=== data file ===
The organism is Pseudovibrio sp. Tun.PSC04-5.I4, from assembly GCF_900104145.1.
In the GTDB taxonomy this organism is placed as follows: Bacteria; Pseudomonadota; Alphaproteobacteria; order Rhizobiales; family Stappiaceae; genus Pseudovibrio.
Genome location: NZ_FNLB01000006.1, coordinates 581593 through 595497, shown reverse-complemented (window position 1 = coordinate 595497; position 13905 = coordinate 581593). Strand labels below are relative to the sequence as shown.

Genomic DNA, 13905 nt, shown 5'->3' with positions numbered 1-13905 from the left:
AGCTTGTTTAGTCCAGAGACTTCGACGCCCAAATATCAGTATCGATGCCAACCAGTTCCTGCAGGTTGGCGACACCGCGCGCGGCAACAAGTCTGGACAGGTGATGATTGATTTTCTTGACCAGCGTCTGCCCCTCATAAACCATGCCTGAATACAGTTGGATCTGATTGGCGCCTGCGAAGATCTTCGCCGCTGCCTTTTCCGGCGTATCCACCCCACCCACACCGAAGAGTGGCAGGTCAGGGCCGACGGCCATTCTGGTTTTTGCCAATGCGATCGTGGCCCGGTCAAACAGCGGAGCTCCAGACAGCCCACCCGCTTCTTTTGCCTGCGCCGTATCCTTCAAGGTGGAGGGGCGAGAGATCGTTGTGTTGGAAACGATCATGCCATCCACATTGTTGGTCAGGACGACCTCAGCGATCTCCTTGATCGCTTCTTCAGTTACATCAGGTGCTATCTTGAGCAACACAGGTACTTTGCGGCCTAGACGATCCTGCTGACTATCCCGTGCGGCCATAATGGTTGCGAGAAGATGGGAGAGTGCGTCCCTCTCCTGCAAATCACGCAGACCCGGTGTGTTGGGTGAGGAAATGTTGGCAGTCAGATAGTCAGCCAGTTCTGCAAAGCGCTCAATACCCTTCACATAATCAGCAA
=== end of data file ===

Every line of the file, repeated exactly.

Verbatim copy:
The organism is Pseudovibrio sp. Tun.PSC04-5.I4, from assembly GCF_900104145.1.
In the GTDB taxonomy this organism is placed as follows: Bacteria; Pseudomonadota; Alphaproteobacteria; order Rhizobiales; family Stappiaceae; genus Pseudovibrio.
Genome location: NZ_FNLB01000006.1, coordinates 581593 through 595497, shown reverse-complemented (window position 1 = coordinate 595497; position 13905 = coordinate 581593). Strand labels below are relative to the sequence as shown.

Genomic DNA, 13905 nt, shown 5'->3' with positions numbered 1-13905 from the left:
AGCTTGTTTAGTCCAGAGACTTCGACGCCCAAATATCAGTATCGATGCCAACCAGTTCCTGCAGGTTGGCGACACCGCGCGCGGCAACAAGTCTGGACAGGTGATGATTGATTTTCTTGACCAGCGTCTGCCCCTCATAAACCATGCCTGAATACAGTTGGATCTGATTGGCGCCTGCGAAGATCTTCGCCGCTGCCTTTTCCGGCGTATCCACCCCACCCACACCGAAGAGTGGCAGGTCAGGGCCGACGGCCATTCTGGTTTTTGCCAATGCGATCGTGGCCCGGTCAAACAGCGGAGCTCCAGACAGCCCACCCGCTTCTTTTGCCTGCGCCGTATCCTTCAAGGTGGAGGGGCGAGAGATCGTTGTGTTGGAAACGATCATGCCATCCACATTGTTGGTCAGGACGACCTCAGCGATCTCCTTGATCGCTTCTTCAGTTACATCAGGTGCTATCTTGAGCAACACAGGTACTTTGCGGCCTAGACGATCCTGCTGACTATCCCGTGCGGCCATAATGGTTGCGAGAAGATGGGAGAGTGCGTCCCTCTCCTGCAAATCACGCAGACCCGGTGTGTTGGGTGAGGAAATGTTGGCAGTCAGATAGTCAGCCAGTTCTGCAAAGCGCTCAATACCCTTCACATAATCAGCAA